# X3DH Protocol - How can the receiver calculate the Shared Key?

I'm reading about Signal Protocol and X3DH Protocol. In the X3DH Protocol, Alice sends a initial message to Bob encrypted with a Shared Key(SK). This SK is calculated using (this section):

DH1 = DH(IKa, SPKb)
DH2 = DH(EKa, IKb)
DH3 = DH(EKa, SPKb)
DH4 = DH(EKA, OPKB)
SK = KDF(DH1 || DH2 || DH3 || DH4)


Where IKa is the Alice's identity key, IKb is Bob's Identity key, SPKb is Bob's signed prekey, EKa is Alice's ephemeral key and OPKb is Bob's one-time prekey. All these keys are public.

In the next section they describe how Bob receives this message. Bob loads his private identity key and private one-time pre key and does the same steps as Alice does before to derive the SK. I couldn't understand how this SK calculated by Bob can decrypt the message sent by Alice. Alice uses only public keys and Bob uses his private keys. So my question is: How can the SK generated by Bob decrypt the message sent by Alice?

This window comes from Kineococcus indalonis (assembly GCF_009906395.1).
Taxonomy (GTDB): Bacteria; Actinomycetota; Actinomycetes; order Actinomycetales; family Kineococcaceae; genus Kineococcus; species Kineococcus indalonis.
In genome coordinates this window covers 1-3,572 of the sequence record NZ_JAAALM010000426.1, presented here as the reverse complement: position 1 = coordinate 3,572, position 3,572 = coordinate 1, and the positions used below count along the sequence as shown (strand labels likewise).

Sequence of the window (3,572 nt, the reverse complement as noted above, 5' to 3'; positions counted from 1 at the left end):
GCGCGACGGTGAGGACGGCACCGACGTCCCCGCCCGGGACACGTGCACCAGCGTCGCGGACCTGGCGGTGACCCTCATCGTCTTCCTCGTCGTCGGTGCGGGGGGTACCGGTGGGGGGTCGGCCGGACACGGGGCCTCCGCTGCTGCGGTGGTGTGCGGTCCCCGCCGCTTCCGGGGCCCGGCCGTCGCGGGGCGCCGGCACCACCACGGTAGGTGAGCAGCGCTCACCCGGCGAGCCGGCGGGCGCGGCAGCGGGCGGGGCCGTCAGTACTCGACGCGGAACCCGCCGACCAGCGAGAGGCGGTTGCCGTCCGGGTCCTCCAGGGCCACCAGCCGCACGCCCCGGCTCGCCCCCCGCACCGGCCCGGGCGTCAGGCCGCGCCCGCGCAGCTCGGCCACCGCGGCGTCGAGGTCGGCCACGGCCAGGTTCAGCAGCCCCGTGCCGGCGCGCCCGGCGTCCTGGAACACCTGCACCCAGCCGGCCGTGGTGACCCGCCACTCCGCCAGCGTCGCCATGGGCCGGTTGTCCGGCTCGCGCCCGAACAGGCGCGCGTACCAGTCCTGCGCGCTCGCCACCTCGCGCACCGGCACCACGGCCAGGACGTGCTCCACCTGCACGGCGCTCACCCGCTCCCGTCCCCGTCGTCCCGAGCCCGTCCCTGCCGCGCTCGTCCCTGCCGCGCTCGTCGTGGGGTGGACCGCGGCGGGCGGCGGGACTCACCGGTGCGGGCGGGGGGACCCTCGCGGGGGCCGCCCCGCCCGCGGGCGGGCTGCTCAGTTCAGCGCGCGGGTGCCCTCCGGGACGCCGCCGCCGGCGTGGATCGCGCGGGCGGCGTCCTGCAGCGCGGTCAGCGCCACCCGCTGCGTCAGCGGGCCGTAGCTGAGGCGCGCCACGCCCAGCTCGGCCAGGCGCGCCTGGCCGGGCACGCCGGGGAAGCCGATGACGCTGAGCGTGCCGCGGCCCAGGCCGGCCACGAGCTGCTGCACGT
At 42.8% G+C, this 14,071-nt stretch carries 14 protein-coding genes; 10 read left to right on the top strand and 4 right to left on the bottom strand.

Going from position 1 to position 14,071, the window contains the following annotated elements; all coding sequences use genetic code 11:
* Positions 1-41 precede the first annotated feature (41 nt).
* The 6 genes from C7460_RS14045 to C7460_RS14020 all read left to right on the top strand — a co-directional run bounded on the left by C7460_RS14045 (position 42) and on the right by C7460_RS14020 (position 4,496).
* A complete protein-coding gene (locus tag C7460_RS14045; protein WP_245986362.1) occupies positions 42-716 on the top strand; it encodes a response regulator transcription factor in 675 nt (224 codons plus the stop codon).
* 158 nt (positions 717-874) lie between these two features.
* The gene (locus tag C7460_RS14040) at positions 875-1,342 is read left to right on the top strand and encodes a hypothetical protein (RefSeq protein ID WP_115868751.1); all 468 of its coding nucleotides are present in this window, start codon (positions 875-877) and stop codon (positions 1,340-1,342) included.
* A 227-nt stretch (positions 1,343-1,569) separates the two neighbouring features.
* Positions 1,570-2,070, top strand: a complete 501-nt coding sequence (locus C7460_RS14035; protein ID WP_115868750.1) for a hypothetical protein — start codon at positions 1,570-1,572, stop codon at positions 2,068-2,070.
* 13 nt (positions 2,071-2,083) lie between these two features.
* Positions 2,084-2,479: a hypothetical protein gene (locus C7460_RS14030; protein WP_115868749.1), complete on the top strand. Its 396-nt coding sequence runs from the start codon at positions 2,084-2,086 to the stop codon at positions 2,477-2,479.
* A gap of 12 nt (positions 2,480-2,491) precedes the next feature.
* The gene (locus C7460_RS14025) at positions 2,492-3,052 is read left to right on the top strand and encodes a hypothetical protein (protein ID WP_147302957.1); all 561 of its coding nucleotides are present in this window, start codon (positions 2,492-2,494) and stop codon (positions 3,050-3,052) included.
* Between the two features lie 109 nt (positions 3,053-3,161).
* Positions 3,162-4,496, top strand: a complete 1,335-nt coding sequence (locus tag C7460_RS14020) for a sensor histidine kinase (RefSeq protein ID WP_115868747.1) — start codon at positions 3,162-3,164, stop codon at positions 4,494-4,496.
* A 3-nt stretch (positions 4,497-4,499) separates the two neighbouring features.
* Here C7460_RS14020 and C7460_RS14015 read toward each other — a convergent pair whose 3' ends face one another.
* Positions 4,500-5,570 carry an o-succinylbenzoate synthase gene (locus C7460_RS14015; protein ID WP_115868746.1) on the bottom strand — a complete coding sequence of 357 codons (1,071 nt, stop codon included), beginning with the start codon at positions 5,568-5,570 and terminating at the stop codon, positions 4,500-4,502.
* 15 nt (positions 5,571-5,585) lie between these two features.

• Is EKA the same as EKa? Is OPKB readable as OPKb for consistency? How are SPKb and EPKn computed in the protocol? The equations in the question show what Alice performs, but what does Bob perform? If that's similar with a and b exchanged, isn't the order for the concatenation in the input of KDF different? – fgrieu Feb 19 at 20:18

The notation DH(A, B) means that you combine whichever private key you know between A and B with the public key of the other. So, when Alice computes DH(IKa, SPKb), she uses the private part of her long-term identity key IKa and the public part of Bob's signed prekey SPKb; when Bob computes it, he does it the other way around.